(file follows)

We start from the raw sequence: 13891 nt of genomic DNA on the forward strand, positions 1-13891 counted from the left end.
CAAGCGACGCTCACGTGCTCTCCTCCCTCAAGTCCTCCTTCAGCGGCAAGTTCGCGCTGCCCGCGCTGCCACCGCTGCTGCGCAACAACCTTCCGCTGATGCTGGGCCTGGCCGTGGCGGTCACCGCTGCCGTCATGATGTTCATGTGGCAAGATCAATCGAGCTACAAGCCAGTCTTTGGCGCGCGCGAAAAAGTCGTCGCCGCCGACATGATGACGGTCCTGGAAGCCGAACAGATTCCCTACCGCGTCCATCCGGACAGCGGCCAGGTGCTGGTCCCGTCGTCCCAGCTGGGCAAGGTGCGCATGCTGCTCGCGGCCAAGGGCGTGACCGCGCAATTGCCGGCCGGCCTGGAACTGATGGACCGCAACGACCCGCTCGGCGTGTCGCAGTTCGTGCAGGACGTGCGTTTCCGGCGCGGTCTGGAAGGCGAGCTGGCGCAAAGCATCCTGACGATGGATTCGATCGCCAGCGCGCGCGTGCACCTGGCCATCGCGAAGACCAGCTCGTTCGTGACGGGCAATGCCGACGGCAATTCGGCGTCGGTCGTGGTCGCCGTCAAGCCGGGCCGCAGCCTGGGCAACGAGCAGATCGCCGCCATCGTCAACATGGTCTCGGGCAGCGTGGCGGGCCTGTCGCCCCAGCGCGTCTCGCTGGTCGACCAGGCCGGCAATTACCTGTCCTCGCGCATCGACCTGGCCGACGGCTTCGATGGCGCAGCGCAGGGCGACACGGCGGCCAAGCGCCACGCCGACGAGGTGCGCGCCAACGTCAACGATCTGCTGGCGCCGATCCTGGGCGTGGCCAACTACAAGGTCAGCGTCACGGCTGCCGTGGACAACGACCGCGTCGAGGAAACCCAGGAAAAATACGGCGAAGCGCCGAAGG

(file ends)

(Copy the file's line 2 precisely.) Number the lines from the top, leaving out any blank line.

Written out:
CAAGCGACGCTCACGTGCTCTCCTCCCTCAAGTCCTCCTTCAGCGGCAAGTTCGCGCTGCCCGCGCTGCCACCGCTGCTGCGCAACAACCTTCCGCTGATGCTGGGCCTGGCCGTGGCGGTCACCGCTGCCGTCATGATGTTCATGTGGCAAGATCAATCGAGCTACAAGCCAGTCTTTGGCGCGCGCGAAAAAGTCGTCGCCGCCGACATGATGACGGTCCTGGAAGCCGAACAGATTCCCTACCGCGTCCATCCGGACAGCGGCCAGGTGCTGGTCCCGTCGTCCCAGCTGGGCAAGGTGCGCATGCTGCTCGCGGCCAAGGGCGTGACCGCGCAATTGCCGGCCGGCCTGGAACTGATGGACCGCAACGACCCGCTCGGCGTGTCGCAGTTCGTGCAGGACGTGCGTTTCCGGCGCGGTCTGGAAGGCGAGCTGGCGCAAAGCATCCTGACGATGGATTCGATCGCCAGCGCGCGCGTGCACCTGGCCATCGCGAAGACCAGCTCGTTCGTGACGGGCAATGCCGACGGCAATTCGGCGTCGGTCGTGGTCGCCGTCAAGCCGGGCCGCAGCCTGGGCAACGAGCAGATCGCCGCCATCGTCAACATGGTCTCGGGCAGCGTGGCGGGCCTGTCGCCCCAGCGCGTCTCGCTGGTCGACCAGGCCGGCAATTACCTGTCCTCGCGCATCGACCTGGCCGACGGCTTCGATGGCGCAGCGCAGGGCGACACGGCGGCCAAGCGCCACGCCGACGAGGTGCGCGCCAACGTCAACGATCTGCTGGCGCCGATCCTGGGCGTGGCCAACTACAAGGTCAGCGTCACGGCTGCCGTGGACAACGACCGCGTCGAGGAAACCCAGGAAAAATACGGCGAAGCGCCGAAGG